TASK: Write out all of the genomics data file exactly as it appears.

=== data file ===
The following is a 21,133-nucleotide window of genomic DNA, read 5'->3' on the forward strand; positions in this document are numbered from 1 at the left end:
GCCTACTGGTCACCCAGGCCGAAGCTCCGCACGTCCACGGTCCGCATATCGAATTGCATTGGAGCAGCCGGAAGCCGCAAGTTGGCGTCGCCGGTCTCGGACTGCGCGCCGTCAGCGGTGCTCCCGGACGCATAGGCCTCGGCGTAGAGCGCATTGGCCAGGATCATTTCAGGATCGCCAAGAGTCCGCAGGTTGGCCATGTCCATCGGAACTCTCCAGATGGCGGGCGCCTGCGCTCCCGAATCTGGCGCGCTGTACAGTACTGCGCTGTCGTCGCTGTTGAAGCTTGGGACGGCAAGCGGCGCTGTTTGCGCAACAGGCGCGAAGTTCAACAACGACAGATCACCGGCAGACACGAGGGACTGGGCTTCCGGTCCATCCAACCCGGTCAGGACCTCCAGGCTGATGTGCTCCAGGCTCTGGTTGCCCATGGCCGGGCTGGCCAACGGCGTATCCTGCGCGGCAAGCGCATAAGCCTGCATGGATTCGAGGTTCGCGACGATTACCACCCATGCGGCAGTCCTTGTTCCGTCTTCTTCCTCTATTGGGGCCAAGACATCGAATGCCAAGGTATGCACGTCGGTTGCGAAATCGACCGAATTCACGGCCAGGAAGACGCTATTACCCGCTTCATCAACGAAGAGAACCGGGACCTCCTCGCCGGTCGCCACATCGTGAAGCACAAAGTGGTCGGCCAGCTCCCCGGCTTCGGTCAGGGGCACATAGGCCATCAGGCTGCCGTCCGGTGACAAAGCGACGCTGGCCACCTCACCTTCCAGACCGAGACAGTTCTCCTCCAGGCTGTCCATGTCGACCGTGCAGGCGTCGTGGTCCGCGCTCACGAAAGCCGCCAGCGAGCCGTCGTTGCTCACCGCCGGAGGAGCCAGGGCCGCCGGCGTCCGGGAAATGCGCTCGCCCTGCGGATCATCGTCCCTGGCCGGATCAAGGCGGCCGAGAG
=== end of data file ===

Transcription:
The following is a 21,133-nucleotide window of genomic DNA, read 5'->3' on the forward strand; positions in this document are numbered from 1 at the left end:
GCCTACTGGTCACCCAGGCCGAAGCTCCGCACGTCCACGGTCCGCATATCGAATTGCATTGGAGCAGCCGGAAGCCGCAAGTTGGCGTCGCCGGTCTCGGACTGCGCGCCGTCAGCGGTGCTCCCGGACGCATAGGCCTCGGCGTAGAGCGCATTGGCCAGGATCATTTCAGGATCGCCAAGAGTCCGCAGGTTGGCCATGTCCATCGGAACTCTCCAGATGGCGGGCGCCTGCGCTCCCGAATCTGGCGCGCTGTACAGTACTGCGCTGTCGTCGCTGTTGAAGCTTGGGACGGCAAGCGGCGCTGTTTGCGCAACAGGCGCGAAGTTCAACAACGACAGATCACCGGCAGACACGAGGGACTGGGCTTCCGGTCCATCCAACCCGGTCAGGACCTCCAGGCTGATGTGCTCCAGGCTCTGGTTGCCCATGGCCGGGCTGGCCAACGGCGTATCCTGCGCGGCAAGCGCATAAGCCTGCATGGATTCGAGGTTCGCGACGATTACCACCCATGCGGCAGTCCTTGTTCCGTCTTCTTCCTCTATTGGGGCCAAGACATCGAATGCCAAGGTATGCACGTCGGTTGCGAAATCGACCGAATTCACGGCCAGGAAGACGCTATTACCCGCTTCATCAACGAAGAGAACCGGGACCTCCTCGCCGGTCGCCACATCGTGAAGCACAAAGTGGTCGGCCAGCTCCCCGGCTTCGGTCAGGGGCACATAGGCCATCAGGCTGCCGTCCGGTGACAAAGCGACGCTGGCCACCTCACCTTCCAGACCGAGACAGTTCTCCTCCAGGCTGTCCATGTCGACCGTGCAGGCGTCGTGGTCCGCGCTCACGAAAGCCGCCAGCGAGCCGTCGTTGCTCACCGCCGGAGGAGCCAGGGCCGCCGGCGTCCGGGAAATGCGCTCGCCCTGCGGATCATCGTCCCTGGCCGGATCAAGGCGGCCGAGAG